a : deep and poignant distress caused by or as if by bereavement
b : a cause of such suffering
|Audrey's 1st Beach Trip|
This is grief as defined by the Merriam Webster dictionary. I'm sure everyone has heard of the "stages of grief" and all of that psychology on how people grieve. I'm very familiar, as I loved psychology in college and stored a lot of the information. Since losing Barrett, I have felt pressure from different people to grieve a certain way to or to just "be ok" after what they considered enough time.
The Five Stages of Grief:
Grief is your own. No one can tell you how to grieve and no two people will grieve the same. I find that the stages of grief are very true, but not necessarily in that order. Moving on to stage 2 of grief does not necessarily mean that stage 1 is over. I find myself going back and forth quite often. Three months later, I still have days where I am in denial of what happened. There is no way my baby died. There is no way that I buried my little boy. I couldn't have buried that little boy I carried, loved, held, and rocked. It can't be possible. But then I look at his pictures or visit his grave--I see the picture of us holding Barrett and crying from pain instead of joy. I bounce around between all stages of 1-5.
Some people will make you feel like that's not normal or not ok, but it is. However you grieve is normal. That is something I've had to learn no matter what anyone says.
Sometimes I hold his things and imagine what he might look like today. There are still days when I think How could this be my life? My arms still ache daily. My heart aches daily. I have a peace about what happened, but at the same time I desperately want Barrett here with me. One day I am ok and then some days I feel lost without him. Burying a child is something no parent should ever have to do. It is a heavy weight to carry. I am so thankful that I have never been alone in this journey. My Jesus has been with me every step of the way. There is no way I could live this new life without Him. I am not that strong.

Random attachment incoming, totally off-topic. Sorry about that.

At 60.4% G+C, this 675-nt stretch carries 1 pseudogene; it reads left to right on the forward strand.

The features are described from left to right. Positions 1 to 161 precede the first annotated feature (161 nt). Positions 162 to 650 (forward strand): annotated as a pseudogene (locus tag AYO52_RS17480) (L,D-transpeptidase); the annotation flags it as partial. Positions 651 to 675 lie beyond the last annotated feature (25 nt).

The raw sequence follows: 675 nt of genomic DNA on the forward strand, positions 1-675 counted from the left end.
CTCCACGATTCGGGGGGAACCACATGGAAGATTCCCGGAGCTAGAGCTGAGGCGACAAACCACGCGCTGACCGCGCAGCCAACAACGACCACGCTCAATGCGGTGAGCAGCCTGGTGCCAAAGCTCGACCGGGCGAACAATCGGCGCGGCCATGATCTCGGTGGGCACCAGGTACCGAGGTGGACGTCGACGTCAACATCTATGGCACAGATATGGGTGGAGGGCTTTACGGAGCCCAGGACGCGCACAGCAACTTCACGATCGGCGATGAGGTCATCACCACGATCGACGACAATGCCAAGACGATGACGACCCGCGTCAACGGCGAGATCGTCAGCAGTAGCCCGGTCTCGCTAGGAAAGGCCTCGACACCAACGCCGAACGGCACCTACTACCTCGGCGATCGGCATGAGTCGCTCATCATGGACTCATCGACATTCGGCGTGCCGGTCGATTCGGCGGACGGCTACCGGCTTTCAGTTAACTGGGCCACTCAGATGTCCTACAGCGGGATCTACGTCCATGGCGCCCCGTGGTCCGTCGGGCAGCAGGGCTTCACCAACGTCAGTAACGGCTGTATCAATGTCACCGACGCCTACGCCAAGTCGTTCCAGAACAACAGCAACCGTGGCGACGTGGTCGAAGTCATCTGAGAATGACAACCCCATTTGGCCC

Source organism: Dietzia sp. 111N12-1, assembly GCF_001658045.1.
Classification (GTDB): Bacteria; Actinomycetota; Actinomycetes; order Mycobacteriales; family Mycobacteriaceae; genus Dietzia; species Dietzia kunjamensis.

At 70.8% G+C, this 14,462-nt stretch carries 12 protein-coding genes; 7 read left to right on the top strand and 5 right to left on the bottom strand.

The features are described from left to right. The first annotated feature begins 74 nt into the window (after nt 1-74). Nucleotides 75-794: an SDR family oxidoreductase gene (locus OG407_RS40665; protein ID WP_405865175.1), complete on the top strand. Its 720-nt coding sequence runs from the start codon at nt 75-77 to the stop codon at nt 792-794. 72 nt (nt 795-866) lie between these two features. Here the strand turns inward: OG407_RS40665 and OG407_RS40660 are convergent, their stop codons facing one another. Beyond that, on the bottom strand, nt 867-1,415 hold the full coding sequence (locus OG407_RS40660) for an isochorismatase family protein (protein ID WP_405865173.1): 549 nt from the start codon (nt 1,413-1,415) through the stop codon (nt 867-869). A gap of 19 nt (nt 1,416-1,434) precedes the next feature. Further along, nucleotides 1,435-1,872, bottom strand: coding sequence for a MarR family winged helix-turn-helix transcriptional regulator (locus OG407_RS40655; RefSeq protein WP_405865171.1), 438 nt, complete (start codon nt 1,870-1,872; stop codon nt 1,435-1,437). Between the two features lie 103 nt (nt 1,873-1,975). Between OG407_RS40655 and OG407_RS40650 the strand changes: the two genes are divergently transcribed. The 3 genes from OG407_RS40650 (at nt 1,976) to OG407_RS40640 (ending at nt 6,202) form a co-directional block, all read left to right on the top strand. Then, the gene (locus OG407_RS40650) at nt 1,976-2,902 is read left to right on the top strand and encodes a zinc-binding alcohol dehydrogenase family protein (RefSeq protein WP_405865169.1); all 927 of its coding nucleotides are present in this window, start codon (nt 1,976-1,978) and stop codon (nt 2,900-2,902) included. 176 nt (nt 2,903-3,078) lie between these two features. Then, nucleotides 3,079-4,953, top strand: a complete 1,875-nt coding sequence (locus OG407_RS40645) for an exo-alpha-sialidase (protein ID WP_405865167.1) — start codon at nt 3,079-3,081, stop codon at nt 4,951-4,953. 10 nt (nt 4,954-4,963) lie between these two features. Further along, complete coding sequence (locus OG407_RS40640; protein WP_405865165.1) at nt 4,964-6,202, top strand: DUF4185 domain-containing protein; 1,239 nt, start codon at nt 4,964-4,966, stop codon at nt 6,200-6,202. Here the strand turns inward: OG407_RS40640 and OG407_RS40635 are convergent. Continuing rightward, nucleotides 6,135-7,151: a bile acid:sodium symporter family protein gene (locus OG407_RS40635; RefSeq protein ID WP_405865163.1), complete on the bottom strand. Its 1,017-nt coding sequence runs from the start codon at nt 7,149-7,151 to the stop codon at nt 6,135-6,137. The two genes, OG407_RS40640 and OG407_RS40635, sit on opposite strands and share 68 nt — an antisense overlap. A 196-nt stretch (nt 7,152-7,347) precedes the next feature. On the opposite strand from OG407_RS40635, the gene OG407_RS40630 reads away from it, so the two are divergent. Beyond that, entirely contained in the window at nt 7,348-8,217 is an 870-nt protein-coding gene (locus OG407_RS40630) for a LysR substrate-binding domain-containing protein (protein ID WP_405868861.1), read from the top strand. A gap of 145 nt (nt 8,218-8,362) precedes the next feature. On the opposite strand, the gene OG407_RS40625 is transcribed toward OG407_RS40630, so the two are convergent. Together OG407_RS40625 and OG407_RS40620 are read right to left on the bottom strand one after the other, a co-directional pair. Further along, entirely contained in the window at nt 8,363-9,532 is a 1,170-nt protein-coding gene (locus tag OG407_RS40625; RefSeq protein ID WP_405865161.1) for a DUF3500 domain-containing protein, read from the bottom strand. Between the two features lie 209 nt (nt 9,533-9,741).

So much has changed. There are people who no longer talk to me because they don't know what to say. There are so many new people in my life who I am so grateful for. The people who love me most speak Barrett's name to me often and aren't afraid to talk about him with me. I am so, so grateful for those people. They have no idea the joy that brings to me. I want to talk about him as much as I want to talk about Audrey (Anyone who knows me knows that I LOVE talking about my kids!). I'm that annoying parent who constantly talks about their children.
When Barrett first died, I fell into the pattern of not speaking his name around certain people because I didn't want to make them uncomfortable. But I have to be honest--it doesn't bother me anymore. If it makes you uncomfortable for me to talk about Barrett, it doesn't bother me at all. I am still going to talk about him. That is the entire reason the subject of pregnancy loss, still birth, and infant loss are so taboo. People who have lost a child must find the strength to be bold and speak out if they want to talk about it. People who haven't must find the strength to just listen. Don't worry about what to say. Just listen.
The thing that has helped me most in my journey of grief thus far is talking about Barrett. It is therapeutic. He is gone and I understand the world doesn't miss him like I do because they didn't get to meet him like I did. It's easy for the world to forget a soul they never met. It's easy for a world to forget those tiny hands they never held or those tiny cheeks they never kissed. It's easy for the world to forget a miscarried or still born baby. But I am his mommy. I will never forget. I will never be over the loss, and like any mom I am PROUD of my baby and I love to talk about him.
Grief is what you make it. Grief is how you live through it. I don't think grief can be defined across the board. It is an individual definition.
Love you Barrett and I can't wait to hold you in my arms again--
I tell you the truth, you will weep and mourn while the world rejoices. You will grieve, but your grief will turn to joy.